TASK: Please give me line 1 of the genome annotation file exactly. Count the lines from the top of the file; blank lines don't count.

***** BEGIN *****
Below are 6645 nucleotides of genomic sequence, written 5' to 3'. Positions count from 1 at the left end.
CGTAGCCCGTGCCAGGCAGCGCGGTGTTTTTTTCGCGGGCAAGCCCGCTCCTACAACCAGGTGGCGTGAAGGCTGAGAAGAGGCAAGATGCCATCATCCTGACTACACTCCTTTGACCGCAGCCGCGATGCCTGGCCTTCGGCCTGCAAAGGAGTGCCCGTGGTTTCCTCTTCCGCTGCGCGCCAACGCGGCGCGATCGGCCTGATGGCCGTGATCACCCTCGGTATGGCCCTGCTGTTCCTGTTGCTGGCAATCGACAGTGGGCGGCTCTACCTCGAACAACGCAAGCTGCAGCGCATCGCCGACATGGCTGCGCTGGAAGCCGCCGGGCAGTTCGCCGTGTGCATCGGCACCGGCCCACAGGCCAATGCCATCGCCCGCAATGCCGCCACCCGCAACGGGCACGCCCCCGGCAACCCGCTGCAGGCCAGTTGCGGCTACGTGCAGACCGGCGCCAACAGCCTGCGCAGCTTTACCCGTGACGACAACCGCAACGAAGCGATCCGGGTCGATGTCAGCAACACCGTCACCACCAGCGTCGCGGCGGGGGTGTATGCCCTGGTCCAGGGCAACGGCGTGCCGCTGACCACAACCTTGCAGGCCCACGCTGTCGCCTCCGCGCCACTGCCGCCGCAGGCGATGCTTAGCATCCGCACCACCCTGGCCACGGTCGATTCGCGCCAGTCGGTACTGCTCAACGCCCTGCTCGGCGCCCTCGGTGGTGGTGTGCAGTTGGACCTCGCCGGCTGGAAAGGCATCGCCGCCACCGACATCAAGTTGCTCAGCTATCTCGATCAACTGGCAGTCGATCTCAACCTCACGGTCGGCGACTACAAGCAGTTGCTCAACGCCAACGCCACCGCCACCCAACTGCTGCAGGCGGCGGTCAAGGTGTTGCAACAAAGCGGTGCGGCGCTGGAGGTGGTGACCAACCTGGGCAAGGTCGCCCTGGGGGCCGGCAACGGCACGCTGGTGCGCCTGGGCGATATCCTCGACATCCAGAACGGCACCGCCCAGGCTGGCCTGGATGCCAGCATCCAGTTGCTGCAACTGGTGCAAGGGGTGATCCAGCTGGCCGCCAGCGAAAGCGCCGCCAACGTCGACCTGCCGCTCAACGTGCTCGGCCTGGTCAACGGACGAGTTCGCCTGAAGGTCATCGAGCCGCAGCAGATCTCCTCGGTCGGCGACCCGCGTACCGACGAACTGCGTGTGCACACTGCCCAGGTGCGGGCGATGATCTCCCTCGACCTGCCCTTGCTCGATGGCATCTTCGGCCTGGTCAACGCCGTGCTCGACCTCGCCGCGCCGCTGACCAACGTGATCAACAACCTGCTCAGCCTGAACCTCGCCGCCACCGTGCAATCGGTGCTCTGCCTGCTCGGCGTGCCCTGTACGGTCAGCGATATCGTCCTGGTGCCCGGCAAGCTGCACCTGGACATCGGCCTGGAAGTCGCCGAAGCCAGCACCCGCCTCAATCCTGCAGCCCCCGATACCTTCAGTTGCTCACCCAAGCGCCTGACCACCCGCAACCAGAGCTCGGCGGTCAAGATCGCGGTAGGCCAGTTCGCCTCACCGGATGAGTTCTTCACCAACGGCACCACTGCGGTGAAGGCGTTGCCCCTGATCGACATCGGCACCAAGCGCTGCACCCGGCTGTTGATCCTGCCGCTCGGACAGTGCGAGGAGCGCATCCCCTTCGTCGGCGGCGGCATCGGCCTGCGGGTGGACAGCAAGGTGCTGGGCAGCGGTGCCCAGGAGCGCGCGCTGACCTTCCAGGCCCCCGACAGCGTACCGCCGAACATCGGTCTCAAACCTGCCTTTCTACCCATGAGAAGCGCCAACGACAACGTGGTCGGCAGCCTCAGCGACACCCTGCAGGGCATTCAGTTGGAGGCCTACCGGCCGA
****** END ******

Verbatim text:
Below are 6645 nucleotides of genomic sequence, written 5' to 3'. Positions count from 1 at the left end.